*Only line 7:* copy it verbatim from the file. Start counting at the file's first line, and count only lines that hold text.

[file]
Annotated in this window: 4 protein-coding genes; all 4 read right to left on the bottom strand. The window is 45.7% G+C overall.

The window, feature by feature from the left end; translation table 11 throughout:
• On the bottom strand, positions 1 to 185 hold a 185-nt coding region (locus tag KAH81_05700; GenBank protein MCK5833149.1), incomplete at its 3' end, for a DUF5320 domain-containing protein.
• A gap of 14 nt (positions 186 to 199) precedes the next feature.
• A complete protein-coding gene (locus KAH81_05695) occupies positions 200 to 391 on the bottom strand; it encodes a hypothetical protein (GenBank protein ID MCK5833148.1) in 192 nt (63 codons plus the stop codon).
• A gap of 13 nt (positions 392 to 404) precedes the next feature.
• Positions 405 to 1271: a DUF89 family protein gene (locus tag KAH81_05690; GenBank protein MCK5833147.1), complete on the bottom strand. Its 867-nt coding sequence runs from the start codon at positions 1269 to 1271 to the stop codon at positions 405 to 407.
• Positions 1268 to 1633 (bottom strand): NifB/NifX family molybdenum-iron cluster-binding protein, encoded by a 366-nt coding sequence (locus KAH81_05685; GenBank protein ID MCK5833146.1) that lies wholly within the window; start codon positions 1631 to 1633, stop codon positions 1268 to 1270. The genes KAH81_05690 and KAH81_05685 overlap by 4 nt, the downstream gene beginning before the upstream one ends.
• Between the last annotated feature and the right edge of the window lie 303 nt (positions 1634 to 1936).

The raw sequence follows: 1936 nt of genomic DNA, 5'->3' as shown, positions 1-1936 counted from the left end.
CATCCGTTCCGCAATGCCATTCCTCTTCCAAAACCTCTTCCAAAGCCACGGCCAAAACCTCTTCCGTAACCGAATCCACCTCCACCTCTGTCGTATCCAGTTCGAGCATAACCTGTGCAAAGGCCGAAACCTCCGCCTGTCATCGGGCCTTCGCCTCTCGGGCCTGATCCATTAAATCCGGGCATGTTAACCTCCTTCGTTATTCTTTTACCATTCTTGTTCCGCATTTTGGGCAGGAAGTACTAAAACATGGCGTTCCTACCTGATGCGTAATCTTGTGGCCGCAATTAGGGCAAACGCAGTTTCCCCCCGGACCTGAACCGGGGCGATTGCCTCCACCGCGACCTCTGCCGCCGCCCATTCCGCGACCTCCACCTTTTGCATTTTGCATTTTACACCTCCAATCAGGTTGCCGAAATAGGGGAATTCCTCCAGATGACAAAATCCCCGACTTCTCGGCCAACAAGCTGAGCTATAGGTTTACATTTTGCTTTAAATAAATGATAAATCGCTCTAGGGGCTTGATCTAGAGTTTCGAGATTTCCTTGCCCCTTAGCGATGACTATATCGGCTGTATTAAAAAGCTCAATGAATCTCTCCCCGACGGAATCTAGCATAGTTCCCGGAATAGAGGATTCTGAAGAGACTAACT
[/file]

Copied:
• Positions 405 to 1271: a DUF89 family protein gene (locus tag KAH81_05690; GenBank protein MCK5833147.1), complete on the bottom strand. Its 867-nt coding sequence runs from the start codon at positions 1269 to 1271 to the stop codon at positions 405 to 407.